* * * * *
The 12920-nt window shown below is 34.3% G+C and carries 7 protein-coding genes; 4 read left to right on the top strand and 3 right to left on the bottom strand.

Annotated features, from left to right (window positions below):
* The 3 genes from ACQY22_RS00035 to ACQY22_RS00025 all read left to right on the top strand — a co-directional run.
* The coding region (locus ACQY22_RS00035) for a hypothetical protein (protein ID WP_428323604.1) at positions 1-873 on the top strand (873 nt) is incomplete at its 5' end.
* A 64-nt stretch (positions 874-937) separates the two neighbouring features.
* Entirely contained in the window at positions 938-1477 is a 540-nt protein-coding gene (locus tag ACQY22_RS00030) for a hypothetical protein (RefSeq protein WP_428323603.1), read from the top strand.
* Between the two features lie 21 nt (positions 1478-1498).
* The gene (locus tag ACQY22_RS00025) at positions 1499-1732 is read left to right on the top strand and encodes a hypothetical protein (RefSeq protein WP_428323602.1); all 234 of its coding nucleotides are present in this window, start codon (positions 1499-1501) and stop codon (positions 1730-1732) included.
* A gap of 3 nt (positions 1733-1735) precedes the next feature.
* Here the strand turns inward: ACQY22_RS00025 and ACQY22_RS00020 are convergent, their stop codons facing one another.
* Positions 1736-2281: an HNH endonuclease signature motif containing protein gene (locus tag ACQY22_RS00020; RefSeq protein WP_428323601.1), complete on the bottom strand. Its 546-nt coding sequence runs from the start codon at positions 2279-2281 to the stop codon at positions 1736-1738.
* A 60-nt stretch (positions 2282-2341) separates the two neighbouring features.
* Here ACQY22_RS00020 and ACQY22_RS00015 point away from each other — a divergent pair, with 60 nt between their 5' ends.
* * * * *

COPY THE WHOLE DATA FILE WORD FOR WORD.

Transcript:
The 12920-nt window shown below is 34.3% G+C and carries 7 protein-coding genes; 4 read left to right on the top strand and 3 right to left on the bottom strand.

Annotated features, from left to right (window positions below):
* The 3 genes from ACQY22_RS00035 to ACQY22_RS00025 all read left to right on the top strand — a co-directional run.
* The coding region (locus ACQY22_RS00035) for a hypothetical protein (protein ID WP_428323604.1) at positions 1-873 on the top strand (873 nt) is incomplete at its 5' end.
* A 64-nt stretch (positions 874-937) separates the two neighbouring features.
* Entirely contained in the window at positions 938-1477 is a 540-nt protein-coding gene (locus tag ACQY22_RS00030) for a hypothetical protein (RefSeq protein WP_428323603.1), read from the top strand.
* Between the two features lie 21 nt (positions 1478-1498).
* The gene (locus tag ACQY22_RS00025) at positions 1499-1732 is read left to right on the top strand and encodes a hypothetical protein (RefSeq protein WP_428323602.1); all 234 of its coding nucleotides are present in this window, start codon (positions 1499-1501) and stop codon (positions 1730-1732) included.
* A gap of 3 nt (positions 1733-1735) precedes the next feature.
* Here the strand turns inward: ACQY22_RS00025 and ACQY22_RS00020 are convergent, their stop codons facing one another.
* Positions 1736-2281: an HNH endonuclease signature motif containing protein gene (locus tag ACQY22_RS00020; RefSeq protein WP_428323601.1), complete on the bottom strand. Its 546-nt coding sequence runs from the start codon at positions 2279-2281 to the stop codon at positions 1736-1738.
* A 60-nt stretch (positions 2282-2341) separates the two neighbouring features.
* Here ACQY22_RS00020 and ACQY22_RS00015 point away from each other — a divergent pair, with 60 nt between their 5' ends.